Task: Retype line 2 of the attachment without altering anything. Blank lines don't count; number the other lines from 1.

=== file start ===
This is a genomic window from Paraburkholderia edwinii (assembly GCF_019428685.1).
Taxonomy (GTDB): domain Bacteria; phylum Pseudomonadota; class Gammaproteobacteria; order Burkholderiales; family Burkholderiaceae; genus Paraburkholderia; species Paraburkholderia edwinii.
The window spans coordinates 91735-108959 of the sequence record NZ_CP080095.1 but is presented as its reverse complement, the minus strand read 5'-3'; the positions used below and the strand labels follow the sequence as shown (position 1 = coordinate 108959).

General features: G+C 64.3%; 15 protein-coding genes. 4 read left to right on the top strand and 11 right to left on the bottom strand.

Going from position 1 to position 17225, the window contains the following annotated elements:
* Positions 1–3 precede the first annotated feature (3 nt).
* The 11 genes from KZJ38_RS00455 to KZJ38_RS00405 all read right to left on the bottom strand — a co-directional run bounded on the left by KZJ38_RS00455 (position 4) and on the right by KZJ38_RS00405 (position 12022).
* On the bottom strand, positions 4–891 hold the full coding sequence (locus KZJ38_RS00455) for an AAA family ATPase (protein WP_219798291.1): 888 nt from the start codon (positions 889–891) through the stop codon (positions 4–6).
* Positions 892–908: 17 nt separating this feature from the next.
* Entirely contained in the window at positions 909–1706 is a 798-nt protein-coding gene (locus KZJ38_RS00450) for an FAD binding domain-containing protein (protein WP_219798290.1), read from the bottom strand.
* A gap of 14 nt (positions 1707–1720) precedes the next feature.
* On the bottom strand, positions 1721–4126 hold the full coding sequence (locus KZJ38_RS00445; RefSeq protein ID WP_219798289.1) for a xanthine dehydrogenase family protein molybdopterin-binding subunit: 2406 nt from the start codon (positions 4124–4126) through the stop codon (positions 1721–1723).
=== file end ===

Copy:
Taxonomy (GTDB): domain Bacteria; phylum Pseudomonadota; class Gammaproteobacteria; order Burkholderiales; family Burkholderiaceae; genus Paraburkholderia; species Paraburkholderia edwinii.